The latest decision by the Center for Medicare and Medicaid Services (CMS) on the new Alzheimer’s drug Aduhelm said that coverage should be provided for patients in “C.M.S. approved randomized controlled trials” and trials supported by the National Institutes of Health. The decision said, “all trials must be conducted in a hospital-based outpatient setting.”
The agency added that Aduhelm or other similar drugs for Alzheimer’s that are provided outside of these trials “are nationally non-covered”. “C.M.S. has proposed an evidence-based coverage policy after experts reviewed all relevant publicly available evidence and feedback received from stakeholders,” said the C.M.S. administrator, Chiquita Brooks-LaSure, in a statement.
New York Times’ recent article entitled “Medicare Proposes to Cover Aduhelm Only for Patients in Clinical Trials” says that Medicare’s coverage decision is considered critical to the future of Aduhelm, which is made by Biogen and priced at $28,200 a year per patient. About 80% of the 1.5 million Americans who have the type of condition the FDA-approved the drug to treat — mild Alzheimer’s-related cognitive decline — are old enough to receive coverage under Medicare.
The fact that Medicare is conducting a comprehensive review of Aduhelm is unusual, since the program almost always pays for FDA-approved drugs, at least for the medical conditions designated on their label.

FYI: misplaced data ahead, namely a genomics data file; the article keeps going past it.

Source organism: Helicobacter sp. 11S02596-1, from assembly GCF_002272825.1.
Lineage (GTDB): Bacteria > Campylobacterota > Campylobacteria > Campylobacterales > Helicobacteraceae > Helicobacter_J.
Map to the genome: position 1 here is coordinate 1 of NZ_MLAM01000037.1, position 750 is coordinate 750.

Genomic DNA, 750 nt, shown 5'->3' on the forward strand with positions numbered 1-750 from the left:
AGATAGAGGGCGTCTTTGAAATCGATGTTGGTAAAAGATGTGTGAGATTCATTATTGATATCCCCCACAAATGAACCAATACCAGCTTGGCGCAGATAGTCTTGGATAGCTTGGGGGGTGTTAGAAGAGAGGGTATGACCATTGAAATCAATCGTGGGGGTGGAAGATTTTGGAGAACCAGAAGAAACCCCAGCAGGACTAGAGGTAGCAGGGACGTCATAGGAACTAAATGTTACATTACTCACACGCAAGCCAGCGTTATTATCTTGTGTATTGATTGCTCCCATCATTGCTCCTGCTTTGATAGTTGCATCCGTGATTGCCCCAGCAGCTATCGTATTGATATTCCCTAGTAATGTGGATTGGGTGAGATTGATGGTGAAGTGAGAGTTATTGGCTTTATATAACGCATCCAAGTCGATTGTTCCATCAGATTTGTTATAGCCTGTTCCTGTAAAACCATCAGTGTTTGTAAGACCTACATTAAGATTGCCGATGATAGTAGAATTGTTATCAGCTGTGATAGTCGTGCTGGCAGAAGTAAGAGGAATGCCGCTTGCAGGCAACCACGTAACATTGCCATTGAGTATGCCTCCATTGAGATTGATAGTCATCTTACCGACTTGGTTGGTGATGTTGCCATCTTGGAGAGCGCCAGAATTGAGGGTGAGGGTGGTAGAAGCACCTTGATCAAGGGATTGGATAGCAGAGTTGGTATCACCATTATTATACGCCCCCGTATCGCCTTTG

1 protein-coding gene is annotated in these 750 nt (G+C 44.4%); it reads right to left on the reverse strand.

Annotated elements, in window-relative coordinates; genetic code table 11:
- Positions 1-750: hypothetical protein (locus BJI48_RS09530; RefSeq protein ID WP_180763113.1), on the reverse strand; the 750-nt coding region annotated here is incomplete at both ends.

Aduhelm was approved by the Food and Drug Administration in June in a decision that was roundly criticized by doctors and Alzheimer’s experts because clinical trial results showed it had significant safety risks and unclear benefit to patients. Thus far, only a small number of patients — a fraction of the number Biogen and industry analysts had initially expected — have used Aduhelm, a monoclonal antibody administered as a monthly infusion. However, many large American health care systems have declined to offer the drug, citing questions about its benefits and risks.
The FDA said it based accelerated approval on Aduhelm’s reduction of a protein, called amyloid, that clumps into plaques in the brains of people with Alzheimer’s. However, many Alzheimer’s specialists say that extensive research has shown little evidence that reducing amyloid slows cognitive decline.
The FDA is also mandating that Biogen conduct another clinical trial to determine if the drug provided any evidence of benefit. In the years it will take for that trial to be completed, Aduhelm will be available to patients.
Reference: New York Times (Jan. 11, 2022) “Medicare Proposes to Cover Aduhelm Only for Patients in Clinical Trials”